Klaus Mølmer gave a rather review-like talk entitled “Quantum state control by quantum measurements or what you see is what you get”.   He indicated he belongs to AMO (Atomic molecular optics) community and soon proved that this community is a way more jovile and friendly than condensed matters. His rather traditional introduction of  interpretation and collapse of the quantum state he has ended with a dithyrambe   to quantum dynamics noting that the dithyrambe also provide a perfect description of his wife (thinking back, I recognized that we have probably married twins).  He has attributed the discovery of second quantization to  Shakespire who has been constantly talking of  “a dagger” and switched to Glauber and Kraus and repetative measurements and heterodyne detection of quantum noise.  y the end we all got convinced that measurement provides better entanglement than any interaction: a point that actually never came to my non-AMO mind.


Jan van Ruitenbeek talked about his experiments on inelastic noise in nanowires that he attributed to a two-electron effect. His wires were rather short upon my taste: typically, a two-atom molecule hanging in a gap in a metallic break junction. They have resonant mechanical modes.  Jan has demonstrated good characterization and understanding of the processes forming I-V curves in the wires in various conductance regimes, from tunnel to transparent. Most important feature is the threshold of inelastic process at voltage matching the resonant mode frequency. The results on noise in this regime are fresh and intriguing: Jan said they do not match any theory. Since I was also involved with one theory he has mentioned I felt a bit disrupted. Yet the experiment is still rather fresh…


Steven Girvin gave a colloquium talk: a special talk that is intended for a larger MaxPlanck community and should be accessible for biologist. Basically, it was a compherensive introduction to quantum-limited amplifiers starting from the basics of Heisenberg uncertainty. Actually many things and particular details of the Steve’s interpretation looked pretty new and fascinating to me: it’s like as a gifted piano player discovers new sounds in a thousand-times-heard piece of classical musics. Steve has finished the talk with a copy of a postcard to Bohr from Gerlach that reported this famous experiment. He mentioned that the interpretation of the experiment was wrong by the time.

And we got to dinner and poster session.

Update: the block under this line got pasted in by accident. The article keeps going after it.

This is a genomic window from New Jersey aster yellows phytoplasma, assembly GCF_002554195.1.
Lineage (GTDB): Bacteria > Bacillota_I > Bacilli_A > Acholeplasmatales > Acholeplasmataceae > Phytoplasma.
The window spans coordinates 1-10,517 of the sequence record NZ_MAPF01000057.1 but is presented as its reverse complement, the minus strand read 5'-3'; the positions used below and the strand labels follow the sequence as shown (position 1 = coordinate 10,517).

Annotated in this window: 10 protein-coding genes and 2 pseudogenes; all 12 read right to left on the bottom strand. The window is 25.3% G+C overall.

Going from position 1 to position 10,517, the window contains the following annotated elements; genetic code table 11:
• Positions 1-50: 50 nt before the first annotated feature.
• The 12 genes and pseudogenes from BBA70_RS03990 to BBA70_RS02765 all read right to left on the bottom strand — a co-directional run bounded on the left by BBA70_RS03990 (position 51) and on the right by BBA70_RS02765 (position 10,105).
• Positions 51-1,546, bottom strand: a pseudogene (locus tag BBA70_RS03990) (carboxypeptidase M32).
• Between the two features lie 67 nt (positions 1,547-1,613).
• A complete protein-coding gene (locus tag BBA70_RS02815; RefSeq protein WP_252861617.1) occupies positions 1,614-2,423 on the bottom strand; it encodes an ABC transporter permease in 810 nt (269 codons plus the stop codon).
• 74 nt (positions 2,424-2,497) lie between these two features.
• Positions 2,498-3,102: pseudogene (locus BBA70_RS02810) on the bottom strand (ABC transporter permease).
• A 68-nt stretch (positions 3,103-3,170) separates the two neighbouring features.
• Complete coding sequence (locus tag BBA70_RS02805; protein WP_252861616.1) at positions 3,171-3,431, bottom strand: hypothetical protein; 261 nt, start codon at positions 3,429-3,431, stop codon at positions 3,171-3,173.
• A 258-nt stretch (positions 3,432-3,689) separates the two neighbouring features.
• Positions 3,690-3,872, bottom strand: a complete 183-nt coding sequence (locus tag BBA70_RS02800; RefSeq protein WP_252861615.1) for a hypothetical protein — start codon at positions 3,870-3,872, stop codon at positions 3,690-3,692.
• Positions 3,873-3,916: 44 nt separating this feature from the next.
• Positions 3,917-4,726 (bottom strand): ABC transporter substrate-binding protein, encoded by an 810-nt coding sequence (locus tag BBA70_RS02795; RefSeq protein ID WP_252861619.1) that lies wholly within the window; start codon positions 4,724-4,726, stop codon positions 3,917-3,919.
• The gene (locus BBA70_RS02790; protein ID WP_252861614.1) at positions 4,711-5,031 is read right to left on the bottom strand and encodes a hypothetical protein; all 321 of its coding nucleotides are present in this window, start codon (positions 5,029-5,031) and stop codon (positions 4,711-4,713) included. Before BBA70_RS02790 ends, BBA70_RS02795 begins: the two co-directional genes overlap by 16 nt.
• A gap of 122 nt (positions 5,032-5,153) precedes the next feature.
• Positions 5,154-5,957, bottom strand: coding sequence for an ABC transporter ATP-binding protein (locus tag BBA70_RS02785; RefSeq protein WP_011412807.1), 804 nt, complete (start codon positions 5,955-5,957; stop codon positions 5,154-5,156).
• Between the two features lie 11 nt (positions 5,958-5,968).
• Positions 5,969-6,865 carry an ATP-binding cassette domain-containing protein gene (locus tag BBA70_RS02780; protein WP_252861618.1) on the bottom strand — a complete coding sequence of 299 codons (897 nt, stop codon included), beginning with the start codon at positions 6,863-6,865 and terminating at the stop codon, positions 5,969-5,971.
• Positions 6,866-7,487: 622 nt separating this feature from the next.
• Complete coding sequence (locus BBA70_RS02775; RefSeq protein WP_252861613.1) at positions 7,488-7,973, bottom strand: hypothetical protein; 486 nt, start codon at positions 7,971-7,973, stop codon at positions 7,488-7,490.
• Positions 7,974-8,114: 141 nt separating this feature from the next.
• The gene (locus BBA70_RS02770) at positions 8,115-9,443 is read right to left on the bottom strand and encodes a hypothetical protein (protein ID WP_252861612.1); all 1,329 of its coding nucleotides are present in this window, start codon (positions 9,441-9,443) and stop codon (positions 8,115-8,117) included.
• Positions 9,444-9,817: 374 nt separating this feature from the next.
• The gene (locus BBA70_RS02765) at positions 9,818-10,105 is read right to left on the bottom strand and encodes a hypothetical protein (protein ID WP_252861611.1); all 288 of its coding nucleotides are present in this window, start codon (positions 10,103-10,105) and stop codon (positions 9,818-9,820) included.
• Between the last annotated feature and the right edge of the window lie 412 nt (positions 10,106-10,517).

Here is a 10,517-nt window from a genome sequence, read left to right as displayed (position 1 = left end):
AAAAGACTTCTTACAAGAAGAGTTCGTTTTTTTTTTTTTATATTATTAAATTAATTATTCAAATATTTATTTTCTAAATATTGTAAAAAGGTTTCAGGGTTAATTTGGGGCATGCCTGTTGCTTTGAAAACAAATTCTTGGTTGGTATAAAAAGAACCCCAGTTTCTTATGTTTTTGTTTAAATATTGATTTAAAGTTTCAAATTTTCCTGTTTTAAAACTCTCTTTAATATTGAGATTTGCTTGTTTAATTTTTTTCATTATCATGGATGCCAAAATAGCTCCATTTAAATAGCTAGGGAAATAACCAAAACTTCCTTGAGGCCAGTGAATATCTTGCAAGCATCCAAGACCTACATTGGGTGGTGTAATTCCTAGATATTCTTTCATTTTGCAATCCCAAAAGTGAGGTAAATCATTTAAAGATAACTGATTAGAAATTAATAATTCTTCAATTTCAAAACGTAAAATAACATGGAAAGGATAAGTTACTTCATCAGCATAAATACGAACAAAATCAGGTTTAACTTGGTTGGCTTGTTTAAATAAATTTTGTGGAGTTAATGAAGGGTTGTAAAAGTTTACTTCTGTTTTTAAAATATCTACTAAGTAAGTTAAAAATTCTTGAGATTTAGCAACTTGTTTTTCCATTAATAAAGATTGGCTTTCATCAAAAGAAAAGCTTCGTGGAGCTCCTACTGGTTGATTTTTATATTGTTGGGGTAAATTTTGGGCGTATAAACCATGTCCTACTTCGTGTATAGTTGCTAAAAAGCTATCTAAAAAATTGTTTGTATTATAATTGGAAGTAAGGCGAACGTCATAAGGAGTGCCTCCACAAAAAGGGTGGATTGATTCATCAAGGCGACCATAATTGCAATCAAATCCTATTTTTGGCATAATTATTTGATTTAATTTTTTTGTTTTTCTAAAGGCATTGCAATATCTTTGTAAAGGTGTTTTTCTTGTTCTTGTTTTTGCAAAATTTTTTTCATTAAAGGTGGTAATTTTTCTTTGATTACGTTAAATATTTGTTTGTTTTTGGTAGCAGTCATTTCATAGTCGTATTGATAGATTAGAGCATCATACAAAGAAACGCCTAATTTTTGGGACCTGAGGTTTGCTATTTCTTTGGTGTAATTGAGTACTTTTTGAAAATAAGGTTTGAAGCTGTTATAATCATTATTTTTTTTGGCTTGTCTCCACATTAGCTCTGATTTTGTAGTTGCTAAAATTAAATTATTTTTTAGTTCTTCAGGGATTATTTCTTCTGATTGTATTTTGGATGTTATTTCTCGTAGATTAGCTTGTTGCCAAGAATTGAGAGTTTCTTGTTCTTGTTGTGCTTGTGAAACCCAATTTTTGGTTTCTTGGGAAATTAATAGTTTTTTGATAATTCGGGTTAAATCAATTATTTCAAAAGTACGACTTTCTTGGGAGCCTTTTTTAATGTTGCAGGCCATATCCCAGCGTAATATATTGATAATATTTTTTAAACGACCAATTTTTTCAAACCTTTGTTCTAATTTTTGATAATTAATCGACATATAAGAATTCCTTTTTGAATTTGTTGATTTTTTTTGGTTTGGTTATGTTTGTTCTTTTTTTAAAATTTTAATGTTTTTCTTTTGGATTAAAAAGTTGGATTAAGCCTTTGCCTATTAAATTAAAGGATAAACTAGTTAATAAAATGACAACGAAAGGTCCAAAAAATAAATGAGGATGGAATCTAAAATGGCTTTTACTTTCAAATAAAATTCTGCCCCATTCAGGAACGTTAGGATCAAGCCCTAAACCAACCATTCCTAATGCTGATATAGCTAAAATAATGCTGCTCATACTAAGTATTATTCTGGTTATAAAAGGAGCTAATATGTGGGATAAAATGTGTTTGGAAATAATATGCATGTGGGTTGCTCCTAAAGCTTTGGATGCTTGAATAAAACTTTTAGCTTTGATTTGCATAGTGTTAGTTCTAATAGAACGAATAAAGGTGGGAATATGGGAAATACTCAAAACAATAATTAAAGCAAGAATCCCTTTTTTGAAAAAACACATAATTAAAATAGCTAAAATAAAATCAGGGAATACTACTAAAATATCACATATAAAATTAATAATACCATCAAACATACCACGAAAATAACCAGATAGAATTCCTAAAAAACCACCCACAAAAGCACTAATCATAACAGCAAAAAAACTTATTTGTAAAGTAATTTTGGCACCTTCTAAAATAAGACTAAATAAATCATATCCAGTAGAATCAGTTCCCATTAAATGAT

Han Keijzers

has been declared PhD yesterday by his promotor Leo Kouwenhoven. The PhD thesis was entitled “Josephson effects in carbon nanotube mechanical resonators and graphene”. I was naturally present as a member of the committee. If I were not I would have come anyway since a big chunk of the (already relatively) recent research of me and Ciprian has originated from occasional chat with Han by the bicycle stall three years ago. Since that we have had many chats, yet the only solid conclusion we have drawn and confirmed by hard theoretical work and numerous experiments is that the physics of Josephson nanotube resonators is far more complicated and less spectacular than we have assumed three years ago.

Han did impressive work and his PhD thesis is a way thicker than an average one. I find it remarkable that the opponents spoke during the defence almost as long as the candidate: their questions were long and sometimes complex-structured while the answers came quickly and to the point.

Han has now switched from nanotubes to gigatubes: he has found his way in Dutch industry. Somebody else should go about the superconducting nanotube resonators, that’s it.

And today, the day after the defense, we have received an acceptance note of our, the work done in collaboration with Han.

Quantum Noise and Measurement in Engineered Electronic Systems

This international workshop we have organized with Wolfgang Belzig and Michel Devoret has ended succesfully, mostly because of local organizer Katrin Lantsch. We got quite some enthousiastic responses and are basically satisfied. Time allows I will blog the notes I made last week.


It’s like more than three days I exprerience an enormously increased rate of little nuisances and troubles. I’m spending much time to fix those with little effect. Optimistically, all of them at nano scale like punctured tires, missed appointments, undocumented software bugs, wrong buses taken… Yet if I sum all up I get unpleasantly surprised. Moreover, the pest seem to start biting my friends. Do I have to prepare myself  for something?